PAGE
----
New WSU VC delivers inaugural graduation speech
Recently elected WSU Vice-Chancellor Prof Rob Midgley kicked off WSU’s graduation ceremonies with an introspective narrative of the University’s current state at the institution’s Butterworth campus on Thursday.
Midgley, who toured the four campuses upon his arrival in April, highlighted challenges currently facing Butterworth campus.
“On my campus tour I saw some challenges, ranging from inadequate housing for students, to the challenges faced by some academic staff, to the shortage of funds for proper maintenance across our campuses.
The tasks are huge, but I can safely say that our collective strength will be greater than the challenges that lie before us,” said Midgley.
Though solemn, he fittingly painted the grim picture that lies in wait for many communities in which WSU operates, and the gradual decline currently faced by the South African economy in light of a new batch of graduands.
“WSU is a rural University surrounded by communities that face daily struggles of high unemployment, high levels of poverty, high dependence on state social grants and the lack of resources that can improve their living standards. We cannot ignore these socio-economic conditions,” added Midgley.
He did however shower many praises upon the University for its continued focus on community engagement, highlighting the importance for the University to celebrate its fruitful partnerships over the years.
Some of the more notable partnerships include:
- Partnership with the Department of Environmental Affairs as part of Operation Phakisa to develop a water pollution research laboratory;
- Partnership with Transport Education and Training Authority (TETA) SETA to improve maths and sciences in high schools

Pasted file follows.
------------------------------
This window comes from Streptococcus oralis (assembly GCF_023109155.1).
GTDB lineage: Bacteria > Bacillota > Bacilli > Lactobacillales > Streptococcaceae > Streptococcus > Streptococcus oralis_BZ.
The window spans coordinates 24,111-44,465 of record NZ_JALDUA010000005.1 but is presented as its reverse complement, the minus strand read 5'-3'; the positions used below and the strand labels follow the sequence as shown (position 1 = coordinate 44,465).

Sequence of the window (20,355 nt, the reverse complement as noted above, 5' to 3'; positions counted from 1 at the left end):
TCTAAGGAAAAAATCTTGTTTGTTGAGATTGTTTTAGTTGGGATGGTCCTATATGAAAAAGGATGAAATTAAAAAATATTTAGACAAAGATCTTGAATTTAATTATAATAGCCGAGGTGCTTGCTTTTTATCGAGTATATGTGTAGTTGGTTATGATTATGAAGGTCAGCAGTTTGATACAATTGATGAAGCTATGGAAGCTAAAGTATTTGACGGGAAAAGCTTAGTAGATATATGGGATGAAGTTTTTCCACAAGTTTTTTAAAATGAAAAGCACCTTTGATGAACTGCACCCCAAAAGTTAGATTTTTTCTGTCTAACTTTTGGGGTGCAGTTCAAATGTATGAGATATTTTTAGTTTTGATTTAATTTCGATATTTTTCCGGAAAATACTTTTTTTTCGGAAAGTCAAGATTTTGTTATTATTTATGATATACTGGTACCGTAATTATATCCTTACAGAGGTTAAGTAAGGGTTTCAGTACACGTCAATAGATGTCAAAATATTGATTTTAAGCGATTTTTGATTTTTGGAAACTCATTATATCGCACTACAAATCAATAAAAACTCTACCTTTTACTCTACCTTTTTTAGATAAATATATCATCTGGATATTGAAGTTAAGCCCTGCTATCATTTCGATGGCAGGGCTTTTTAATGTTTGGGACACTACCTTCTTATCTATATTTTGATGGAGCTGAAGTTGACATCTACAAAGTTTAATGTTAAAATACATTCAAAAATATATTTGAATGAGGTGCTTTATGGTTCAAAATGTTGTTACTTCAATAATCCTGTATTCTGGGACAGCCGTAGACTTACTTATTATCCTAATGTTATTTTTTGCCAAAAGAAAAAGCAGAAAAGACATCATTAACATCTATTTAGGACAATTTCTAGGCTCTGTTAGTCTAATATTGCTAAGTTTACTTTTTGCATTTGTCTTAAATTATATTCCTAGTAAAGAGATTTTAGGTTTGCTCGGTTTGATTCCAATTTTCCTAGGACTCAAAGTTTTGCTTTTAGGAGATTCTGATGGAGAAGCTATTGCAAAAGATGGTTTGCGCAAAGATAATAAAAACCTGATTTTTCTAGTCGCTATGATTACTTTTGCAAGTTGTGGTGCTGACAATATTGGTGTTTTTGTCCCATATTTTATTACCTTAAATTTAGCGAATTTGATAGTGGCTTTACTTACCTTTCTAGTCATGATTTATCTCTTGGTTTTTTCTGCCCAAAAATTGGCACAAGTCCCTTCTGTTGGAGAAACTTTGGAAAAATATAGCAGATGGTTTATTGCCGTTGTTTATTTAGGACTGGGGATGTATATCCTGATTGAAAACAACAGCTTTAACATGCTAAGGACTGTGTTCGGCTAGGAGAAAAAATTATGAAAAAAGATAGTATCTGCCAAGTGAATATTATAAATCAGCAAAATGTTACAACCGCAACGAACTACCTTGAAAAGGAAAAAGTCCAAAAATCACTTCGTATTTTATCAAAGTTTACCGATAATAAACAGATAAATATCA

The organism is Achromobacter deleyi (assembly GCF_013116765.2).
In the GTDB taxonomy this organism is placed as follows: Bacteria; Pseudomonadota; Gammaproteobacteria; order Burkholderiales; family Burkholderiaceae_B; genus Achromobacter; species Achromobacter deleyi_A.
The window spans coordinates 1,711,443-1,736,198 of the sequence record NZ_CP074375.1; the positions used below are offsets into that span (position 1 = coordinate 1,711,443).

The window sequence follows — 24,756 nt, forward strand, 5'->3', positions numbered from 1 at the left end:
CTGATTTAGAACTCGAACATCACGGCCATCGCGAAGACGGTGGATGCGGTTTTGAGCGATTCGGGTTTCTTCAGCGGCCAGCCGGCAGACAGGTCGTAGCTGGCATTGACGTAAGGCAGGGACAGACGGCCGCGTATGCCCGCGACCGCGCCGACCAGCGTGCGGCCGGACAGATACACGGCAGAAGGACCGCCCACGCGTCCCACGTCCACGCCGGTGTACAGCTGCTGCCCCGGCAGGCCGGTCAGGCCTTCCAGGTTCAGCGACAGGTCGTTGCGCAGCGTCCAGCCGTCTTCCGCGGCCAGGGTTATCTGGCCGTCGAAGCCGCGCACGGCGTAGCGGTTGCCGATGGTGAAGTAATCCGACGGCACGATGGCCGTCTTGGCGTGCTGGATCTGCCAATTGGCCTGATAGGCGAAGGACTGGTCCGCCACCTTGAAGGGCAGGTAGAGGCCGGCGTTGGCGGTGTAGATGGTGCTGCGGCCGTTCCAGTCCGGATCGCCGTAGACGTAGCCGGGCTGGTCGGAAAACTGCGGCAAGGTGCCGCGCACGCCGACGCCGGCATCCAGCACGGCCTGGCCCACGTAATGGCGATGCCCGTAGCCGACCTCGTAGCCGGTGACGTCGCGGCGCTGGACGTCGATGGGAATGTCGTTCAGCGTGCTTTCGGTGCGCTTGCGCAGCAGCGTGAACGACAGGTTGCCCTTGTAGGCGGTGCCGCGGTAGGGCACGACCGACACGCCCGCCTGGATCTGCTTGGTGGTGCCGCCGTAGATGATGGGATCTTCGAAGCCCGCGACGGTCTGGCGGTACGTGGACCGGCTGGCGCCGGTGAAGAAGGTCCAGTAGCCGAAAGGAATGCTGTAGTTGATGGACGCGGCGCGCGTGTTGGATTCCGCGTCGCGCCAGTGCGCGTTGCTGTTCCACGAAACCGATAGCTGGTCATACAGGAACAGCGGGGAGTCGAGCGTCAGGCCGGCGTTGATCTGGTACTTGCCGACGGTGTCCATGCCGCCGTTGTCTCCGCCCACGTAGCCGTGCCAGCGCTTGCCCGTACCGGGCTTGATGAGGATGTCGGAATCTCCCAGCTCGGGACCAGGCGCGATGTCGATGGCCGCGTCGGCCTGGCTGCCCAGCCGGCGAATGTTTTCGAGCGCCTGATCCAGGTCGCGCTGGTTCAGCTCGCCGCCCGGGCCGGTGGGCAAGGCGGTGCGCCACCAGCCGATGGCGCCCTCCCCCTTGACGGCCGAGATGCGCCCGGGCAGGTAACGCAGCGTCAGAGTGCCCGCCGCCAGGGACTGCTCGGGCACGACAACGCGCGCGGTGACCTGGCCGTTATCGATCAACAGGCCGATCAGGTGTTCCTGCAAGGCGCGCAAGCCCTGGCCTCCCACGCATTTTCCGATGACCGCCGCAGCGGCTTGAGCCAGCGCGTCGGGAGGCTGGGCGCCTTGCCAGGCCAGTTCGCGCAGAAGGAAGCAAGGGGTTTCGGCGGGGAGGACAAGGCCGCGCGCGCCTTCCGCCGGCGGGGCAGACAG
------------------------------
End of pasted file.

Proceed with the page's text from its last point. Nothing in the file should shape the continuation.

- Working in tandem with the SA Medical Research Council to re-establish the HIV/Aids research unit to research HIV vaccines;
- Together with the SA Heritage Resources Agency in preserving cultural artefacts dating back to the 1800’s
“These are just a few partners who have contributed to the hundreds of millions of rands entrusted to this University to develop our communities, province and country,” said Midgley.
Guest speaker, Simphiwe Dzengwa, weighed in on the much-publicized Fees Must Fall campaign, highlighting the incredible impact it had on the South African higher education trajectory.
He said in light of the prevailing circumstances that largely only affords a few to gain access to higher education, South Africans, of all dispositions, workers, parents, professors, must stand united open the doors of education for all for the development of the country.
“Put in its proper context Fees Must Fall represents the call for universal access to quality education across social strata and classes,” he concluded.
A total of 4 787 students will be capped, with a majority of these being females (2 824) and the rest being males (1 963).
Over 100 postgraduate degrees are set to awarded; 74 Honours, 23 Masters, and 5 PhD’s.
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